I have been trying to figure out why I have been so dispirited lately. Things are going badly in the world, to be sure, but things have been going badly for as long as I can remember. The Great Depression, World War II, the Cold War, Korea, the threat of nuclear war, the abortive invasion of Cuba, the endless overthrows of progressive leaders engineered by the CIA, stagflation, the attack on unions, Nixon, Watergate, Reagan, Bush I, Bush II, this Iraq War, that Iraq War, on and on it comes. Through it all, I have fumed, I have fulminated, I have protested, I have marched, I have written books [pretty much a waste of time, that], but I have not been dispirited in the way that I am now.
After some extended brooding, I realize that what I am experiencing is conflicted feelings, and that drains me more than simple rage ever did. For many decades now, I have kept alive the belief that an electoral triumph could make matters so significantly better that I would be able to enjoy the evening news, welcome the headlines, luxuriate in the feeling that I and my kind had finally gotten our day in the sun.
Well, last November, that finally happened. I pinned all my hopes, in the twilight of my life, on an Obama Administration, and it came to pass. But things are still awful. And yet, I cannot happily turn my anger on Obama, for two reasons, one of which is rational and the other purely emotional. The rational reason is that very little of what is wrong now is Obama's fault. We on the left have hated the Republicans for so long that we tend to forget the extent to which they really are to blame for most of what is wrong with our political life. We treat them merely as a given background condition, and focus all of our attention on relatively minor ways in which we wish Obama had acted or chosen differently. The Republicans, not Obama and his Administration, are to blame for the compromised content of a Health Care reform bill that, in the end, may not pass. The Republicans are to blame for the lack of strong climate control and alternative energy policies. The Republicans are to blame for blocking strong nominees for countless positions in the Administration. The lone major bad decision for which Obama is clearly to blame is the decision to expand the war in Afghanistan, and that, I must recall, was something he promised to do during the campaign.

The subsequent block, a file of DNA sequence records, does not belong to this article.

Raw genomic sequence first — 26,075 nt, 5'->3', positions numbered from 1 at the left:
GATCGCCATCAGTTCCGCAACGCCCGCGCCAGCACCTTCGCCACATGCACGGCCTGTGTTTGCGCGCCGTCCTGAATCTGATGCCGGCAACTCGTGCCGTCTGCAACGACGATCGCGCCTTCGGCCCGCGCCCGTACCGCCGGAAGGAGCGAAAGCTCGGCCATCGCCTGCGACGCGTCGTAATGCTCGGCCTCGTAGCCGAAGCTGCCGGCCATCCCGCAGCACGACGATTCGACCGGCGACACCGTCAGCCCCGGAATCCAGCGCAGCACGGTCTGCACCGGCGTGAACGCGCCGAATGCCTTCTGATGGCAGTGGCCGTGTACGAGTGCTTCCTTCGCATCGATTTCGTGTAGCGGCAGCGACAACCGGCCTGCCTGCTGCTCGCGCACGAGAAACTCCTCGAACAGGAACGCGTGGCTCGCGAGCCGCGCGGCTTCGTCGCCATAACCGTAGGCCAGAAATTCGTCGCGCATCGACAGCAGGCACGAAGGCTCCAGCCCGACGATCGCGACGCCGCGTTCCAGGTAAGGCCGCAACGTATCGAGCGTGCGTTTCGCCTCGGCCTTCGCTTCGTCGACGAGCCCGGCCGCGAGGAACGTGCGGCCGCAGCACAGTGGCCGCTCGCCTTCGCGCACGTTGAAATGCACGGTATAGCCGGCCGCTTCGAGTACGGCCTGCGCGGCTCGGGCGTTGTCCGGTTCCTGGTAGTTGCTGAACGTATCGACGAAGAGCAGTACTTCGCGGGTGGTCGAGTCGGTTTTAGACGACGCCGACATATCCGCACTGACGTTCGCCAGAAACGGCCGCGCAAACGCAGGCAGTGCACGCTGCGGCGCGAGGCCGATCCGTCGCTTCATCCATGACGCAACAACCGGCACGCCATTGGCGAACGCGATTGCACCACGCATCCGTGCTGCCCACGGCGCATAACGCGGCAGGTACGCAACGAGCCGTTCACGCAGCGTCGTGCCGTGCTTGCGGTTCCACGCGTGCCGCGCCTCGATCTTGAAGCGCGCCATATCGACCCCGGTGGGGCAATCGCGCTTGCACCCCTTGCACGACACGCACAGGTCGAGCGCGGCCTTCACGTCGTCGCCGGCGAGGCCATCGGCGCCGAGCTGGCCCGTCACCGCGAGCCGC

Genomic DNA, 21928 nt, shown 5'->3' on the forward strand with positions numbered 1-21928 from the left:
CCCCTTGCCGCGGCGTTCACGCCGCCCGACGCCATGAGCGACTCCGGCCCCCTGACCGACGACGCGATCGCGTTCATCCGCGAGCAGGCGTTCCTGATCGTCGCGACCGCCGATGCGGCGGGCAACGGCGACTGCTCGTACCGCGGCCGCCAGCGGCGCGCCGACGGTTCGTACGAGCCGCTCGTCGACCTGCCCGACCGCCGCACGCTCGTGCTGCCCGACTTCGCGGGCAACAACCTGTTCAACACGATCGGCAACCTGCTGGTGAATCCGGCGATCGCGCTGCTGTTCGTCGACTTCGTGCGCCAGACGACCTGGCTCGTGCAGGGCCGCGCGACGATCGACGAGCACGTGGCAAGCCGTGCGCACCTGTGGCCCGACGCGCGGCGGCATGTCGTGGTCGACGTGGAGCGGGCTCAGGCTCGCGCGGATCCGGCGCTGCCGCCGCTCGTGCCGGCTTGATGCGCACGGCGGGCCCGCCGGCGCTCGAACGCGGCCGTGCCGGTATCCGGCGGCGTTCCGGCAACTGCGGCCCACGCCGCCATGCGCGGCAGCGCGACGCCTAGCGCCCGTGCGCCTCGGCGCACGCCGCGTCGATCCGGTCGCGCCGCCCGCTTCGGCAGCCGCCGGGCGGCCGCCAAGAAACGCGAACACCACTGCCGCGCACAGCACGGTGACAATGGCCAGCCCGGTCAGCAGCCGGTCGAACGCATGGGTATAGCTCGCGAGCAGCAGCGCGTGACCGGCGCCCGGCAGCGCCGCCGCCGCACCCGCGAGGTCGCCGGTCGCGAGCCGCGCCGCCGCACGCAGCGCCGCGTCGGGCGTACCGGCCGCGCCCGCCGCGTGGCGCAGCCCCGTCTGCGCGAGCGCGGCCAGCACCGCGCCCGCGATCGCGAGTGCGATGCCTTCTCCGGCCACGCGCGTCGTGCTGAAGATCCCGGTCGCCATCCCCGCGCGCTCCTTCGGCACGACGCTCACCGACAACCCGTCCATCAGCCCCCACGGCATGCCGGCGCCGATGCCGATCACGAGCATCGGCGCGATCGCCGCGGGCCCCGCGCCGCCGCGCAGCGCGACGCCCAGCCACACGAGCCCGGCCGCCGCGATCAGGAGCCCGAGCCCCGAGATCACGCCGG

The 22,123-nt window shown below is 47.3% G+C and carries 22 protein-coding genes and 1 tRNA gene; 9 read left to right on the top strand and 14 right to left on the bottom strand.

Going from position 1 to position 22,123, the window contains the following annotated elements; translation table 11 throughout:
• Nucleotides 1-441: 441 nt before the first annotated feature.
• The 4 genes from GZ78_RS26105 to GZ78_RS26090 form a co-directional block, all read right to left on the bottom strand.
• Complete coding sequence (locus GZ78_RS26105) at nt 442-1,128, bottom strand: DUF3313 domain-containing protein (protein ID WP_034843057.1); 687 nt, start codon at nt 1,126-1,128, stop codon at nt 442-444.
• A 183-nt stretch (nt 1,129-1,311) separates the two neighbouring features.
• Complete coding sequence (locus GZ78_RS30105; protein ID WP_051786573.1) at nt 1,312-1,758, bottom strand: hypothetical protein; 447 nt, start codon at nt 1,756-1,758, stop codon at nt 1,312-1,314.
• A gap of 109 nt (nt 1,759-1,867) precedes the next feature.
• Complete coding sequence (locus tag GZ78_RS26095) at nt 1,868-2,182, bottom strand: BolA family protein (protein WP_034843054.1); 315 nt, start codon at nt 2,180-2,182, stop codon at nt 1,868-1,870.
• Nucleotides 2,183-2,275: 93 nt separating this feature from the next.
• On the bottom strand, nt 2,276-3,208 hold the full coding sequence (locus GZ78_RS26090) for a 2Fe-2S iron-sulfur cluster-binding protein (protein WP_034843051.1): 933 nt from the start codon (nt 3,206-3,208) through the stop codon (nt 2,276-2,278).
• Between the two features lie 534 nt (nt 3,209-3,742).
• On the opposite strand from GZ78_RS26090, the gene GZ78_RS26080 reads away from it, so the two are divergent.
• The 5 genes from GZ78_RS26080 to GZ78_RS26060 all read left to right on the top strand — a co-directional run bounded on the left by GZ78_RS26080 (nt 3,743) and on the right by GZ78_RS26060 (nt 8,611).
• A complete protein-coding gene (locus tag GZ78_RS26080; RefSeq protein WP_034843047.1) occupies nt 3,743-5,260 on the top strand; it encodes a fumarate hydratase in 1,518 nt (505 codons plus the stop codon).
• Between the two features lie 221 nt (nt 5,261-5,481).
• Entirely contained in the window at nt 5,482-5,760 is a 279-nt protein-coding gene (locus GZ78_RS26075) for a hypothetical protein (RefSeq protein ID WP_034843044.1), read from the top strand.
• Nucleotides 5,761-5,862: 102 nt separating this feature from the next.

The emotional reason for my inability simply to pivot into a stance of opposition to Obamais that if I turn my anger on Obama, I am left without anything at all on which to pin my hopes, and I am simply unable to live in a condition of permanant hopelessness. If we look in a clear-eyed and unillusioned way at American politics, I think we must conclude that Obama is far and away the best political leader we can hope for, given the nature and attitudes of the American people. Does anyone seriously think that someone farther to the left than Obama by any significant measure could win the Democratic nomination and then a presidential campaign? I don't. Does anyone who has watched the trainwreck of Congressional politics in the past twelve months think that Obama could have won approval for significantly more progressive legislation, no matter how he deployed his "mandate?" I don't. The Republicans are responsible fior the obstructionist use of the filibuster, not Obama. And with half a dozen or more Democratic senators prepared to block almost any sort of rational legislation -- never mind all forty-one of the Republicans -- Obama's options are so severely limited that he may be unable to accomplish anything of note.
This is, after all, a country a sizeable minority of whose residents believe that the world was created six or seven thousand years ago! It is a nation a sizeable minority of whose residents think Obama is a socialist born outside the United States. There is no credible evidence whatsoever that this country is ready for democracy. And yet all of us are stuck here, condemned to live out our lives in a country populated largely by mean-spirited ignorant bigots.
So, as I say, I am feeling somewhat dispirited. I realize that my mood is not improved by the advent of a third snowstorm in a part of the country that is, I was assured, snow free.
After another post or two in which I allow myself to give voice to my dissatisfactions, I am going to try my hand at something more interesting: a reflection on the current world-wide financial crisis and the way in which it may be leading to something with at least a distant kinship to socialism.